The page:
For managers, the exact details of what a team member is doing, moment to moment – the emails, the meetings, what else needs to get done first, what’s happened so far, who else is involved, what makes it complex – all of this has been simplified out. But when you bring the project to mind, you feel very confident that you’re aware of the full details of the project and how it’s going. You feel you could rattle off a status update off the top of your head. Maybe you could even make a decision about it. This is where the danger comes in.
Have you ever seen one of those blind spot eye tests? They look something like this:
Try it now. Cover your left eye, and look directly at the blue star. Stay focused on the star. Now, move your head closer to your screen slowly. At a certain distance, the little red dot on the right will suddenly vanish.
What’s happening here is that there’s a spot in your field of vision for which you don’t receive any sensory input, because of the position of your optic nerve. Your brain basically “guesses” what’s in that space based on the surroundings. Try the variation of the test below:
This time, what you probably experienced is that the red dot vanishes, but you still see the green background where it should have been. Why? Because your brain fills in the space there with what makes the most sense given the surroundings.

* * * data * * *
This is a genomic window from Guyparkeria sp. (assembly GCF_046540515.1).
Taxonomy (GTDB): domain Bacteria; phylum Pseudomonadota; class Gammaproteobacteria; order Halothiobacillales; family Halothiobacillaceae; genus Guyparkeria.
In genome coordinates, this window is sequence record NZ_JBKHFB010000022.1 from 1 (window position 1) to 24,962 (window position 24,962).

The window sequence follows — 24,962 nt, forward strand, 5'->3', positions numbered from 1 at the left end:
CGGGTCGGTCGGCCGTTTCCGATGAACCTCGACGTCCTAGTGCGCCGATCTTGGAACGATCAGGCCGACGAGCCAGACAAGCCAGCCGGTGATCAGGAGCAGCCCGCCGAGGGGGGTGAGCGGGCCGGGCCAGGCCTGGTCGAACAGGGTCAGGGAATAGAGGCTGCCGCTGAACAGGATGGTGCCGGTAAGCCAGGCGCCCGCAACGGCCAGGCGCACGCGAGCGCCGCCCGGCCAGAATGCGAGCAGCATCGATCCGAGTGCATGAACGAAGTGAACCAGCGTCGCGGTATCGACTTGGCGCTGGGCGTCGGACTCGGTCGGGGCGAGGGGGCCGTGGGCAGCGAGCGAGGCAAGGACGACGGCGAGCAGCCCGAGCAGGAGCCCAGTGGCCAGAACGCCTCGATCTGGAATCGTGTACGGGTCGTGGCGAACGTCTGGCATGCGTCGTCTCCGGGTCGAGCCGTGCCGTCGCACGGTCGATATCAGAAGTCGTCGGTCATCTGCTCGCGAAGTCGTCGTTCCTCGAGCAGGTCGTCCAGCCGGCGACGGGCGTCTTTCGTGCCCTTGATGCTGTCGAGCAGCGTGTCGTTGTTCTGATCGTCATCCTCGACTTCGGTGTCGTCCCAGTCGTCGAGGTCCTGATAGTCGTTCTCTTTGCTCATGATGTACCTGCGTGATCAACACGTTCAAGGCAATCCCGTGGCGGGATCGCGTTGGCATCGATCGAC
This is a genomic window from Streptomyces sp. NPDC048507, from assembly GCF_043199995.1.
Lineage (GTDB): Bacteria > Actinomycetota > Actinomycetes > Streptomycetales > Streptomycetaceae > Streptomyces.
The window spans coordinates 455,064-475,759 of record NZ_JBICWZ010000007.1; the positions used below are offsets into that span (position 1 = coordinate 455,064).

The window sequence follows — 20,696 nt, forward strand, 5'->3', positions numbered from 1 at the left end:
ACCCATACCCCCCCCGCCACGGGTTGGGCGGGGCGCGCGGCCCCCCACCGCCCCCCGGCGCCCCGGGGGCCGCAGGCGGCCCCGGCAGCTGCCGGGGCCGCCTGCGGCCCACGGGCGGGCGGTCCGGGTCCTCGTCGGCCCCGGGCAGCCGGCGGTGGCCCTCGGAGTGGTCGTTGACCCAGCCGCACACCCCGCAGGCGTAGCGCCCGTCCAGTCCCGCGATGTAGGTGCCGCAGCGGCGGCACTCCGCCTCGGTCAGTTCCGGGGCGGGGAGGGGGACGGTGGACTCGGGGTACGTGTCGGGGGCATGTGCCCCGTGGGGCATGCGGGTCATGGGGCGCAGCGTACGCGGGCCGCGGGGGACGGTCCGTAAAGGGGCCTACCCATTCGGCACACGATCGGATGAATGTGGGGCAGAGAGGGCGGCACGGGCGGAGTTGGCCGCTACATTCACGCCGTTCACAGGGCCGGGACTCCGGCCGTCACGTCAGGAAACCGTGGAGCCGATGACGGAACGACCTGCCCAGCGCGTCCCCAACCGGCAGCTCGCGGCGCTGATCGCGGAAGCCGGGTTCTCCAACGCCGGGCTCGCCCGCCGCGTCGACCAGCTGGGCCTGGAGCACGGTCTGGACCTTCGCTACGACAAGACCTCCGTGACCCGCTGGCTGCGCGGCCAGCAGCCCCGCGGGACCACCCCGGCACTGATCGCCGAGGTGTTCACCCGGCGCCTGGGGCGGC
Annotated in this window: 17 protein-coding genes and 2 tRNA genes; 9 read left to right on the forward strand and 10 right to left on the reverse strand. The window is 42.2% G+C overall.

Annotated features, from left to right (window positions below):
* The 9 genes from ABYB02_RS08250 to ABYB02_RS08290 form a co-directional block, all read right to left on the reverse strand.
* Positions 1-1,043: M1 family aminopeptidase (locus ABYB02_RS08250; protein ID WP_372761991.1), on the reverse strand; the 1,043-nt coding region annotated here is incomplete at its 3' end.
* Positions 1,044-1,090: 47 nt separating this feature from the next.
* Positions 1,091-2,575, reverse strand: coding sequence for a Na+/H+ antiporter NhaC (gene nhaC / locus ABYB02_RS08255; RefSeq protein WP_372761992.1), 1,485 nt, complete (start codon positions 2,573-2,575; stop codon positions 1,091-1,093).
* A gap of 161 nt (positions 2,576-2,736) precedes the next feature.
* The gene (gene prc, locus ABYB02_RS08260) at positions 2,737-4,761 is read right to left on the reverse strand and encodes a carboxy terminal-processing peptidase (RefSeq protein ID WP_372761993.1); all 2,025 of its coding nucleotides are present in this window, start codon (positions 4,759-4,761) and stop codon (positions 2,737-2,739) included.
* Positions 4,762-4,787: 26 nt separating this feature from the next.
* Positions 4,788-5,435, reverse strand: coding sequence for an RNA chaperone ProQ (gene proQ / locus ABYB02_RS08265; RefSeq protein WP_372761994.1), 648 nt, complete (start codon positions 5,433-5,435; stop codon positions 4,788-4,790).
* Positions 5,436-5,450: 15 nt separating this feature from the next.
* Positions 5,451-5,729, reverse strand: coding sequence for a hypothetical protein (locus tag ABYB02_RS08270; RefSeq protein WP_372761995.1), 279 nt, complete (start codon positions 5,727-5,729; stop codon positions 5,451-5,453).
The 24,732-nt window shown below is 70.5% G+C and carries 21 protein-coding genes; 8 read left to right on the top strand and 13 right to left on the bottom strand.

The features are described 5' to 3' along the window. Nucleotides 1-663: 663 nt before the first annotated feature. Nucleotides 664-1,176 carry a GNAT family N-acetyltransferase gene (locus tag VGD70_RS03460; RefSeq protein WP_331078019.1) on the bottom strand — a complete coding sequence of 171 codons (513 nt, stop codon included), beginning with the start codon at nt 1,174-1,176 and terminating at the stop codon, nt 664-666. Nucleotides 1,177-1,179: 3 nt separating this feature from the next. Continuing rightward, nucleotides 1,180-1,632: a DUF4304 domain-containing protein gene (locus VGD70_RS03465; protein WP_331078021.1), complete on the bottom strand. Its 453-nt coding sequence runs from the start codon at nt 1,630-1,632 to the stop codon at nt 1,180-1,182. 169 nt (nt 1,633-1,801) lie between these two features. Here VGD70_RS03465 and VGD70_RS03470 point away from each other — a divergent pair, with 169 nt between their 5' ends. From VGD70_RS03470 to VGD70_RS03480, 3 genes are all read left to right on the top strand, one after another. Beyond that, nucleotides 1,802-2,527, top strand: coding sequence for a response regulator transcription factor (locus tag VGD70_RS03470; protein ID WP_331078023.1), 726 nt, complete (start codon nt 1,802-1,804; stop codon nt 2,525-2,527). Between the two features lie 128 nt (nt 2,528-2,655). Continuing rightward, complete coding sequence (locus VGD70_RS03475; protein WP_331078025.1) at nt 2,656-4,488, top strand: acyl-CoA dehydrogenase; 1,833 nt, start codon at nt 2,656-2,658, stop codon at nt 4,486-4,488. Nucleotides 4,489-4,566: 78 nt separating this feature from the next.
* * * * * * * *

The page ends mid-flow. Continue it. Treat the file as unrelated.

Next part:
You can think of this as a metaphor for what happens when a manager thinks about a project the team has been working on. Although what’s going on neurologically is different, there is a similar “filling in” process that happens, where your brain smoothly and undetectably paves over gaps in your information by oversimplifying what’s going on.
While all of this is going on and wreaking havoc, another layer of cognitive bias is complicating things further. Let me demonstrate.
B C D
E F G
A B _
Take a look at these sequences of letters. What letter would you put in the blank?
F G _
Here’s another one. What letter would you put in the blank?
Most people, looking at the letters above, will say the letter in the blank should be ‘H’ – the next letter in the alphabet. If you have a musical background, you might have guessed that things are not as they seem on the surface, and guessed ‘A’, assuming the letters represent musical notes.
In fact, using the pattern I’ve chosen, the next letter is ‘J’.
Why? Well, here are my rules:
- Take any letter for the first spot.
- The second letter will be the next letter in the alphabet after letter #1.
- The third letter will be the next letter in the alphabet after letter #2 that has a curve in its shape.
With those rules, we can add a few more examples to the ones above:
B C D
E F G
A B C
F G J
Q R S
K L O
R S U
G H J
What happened here?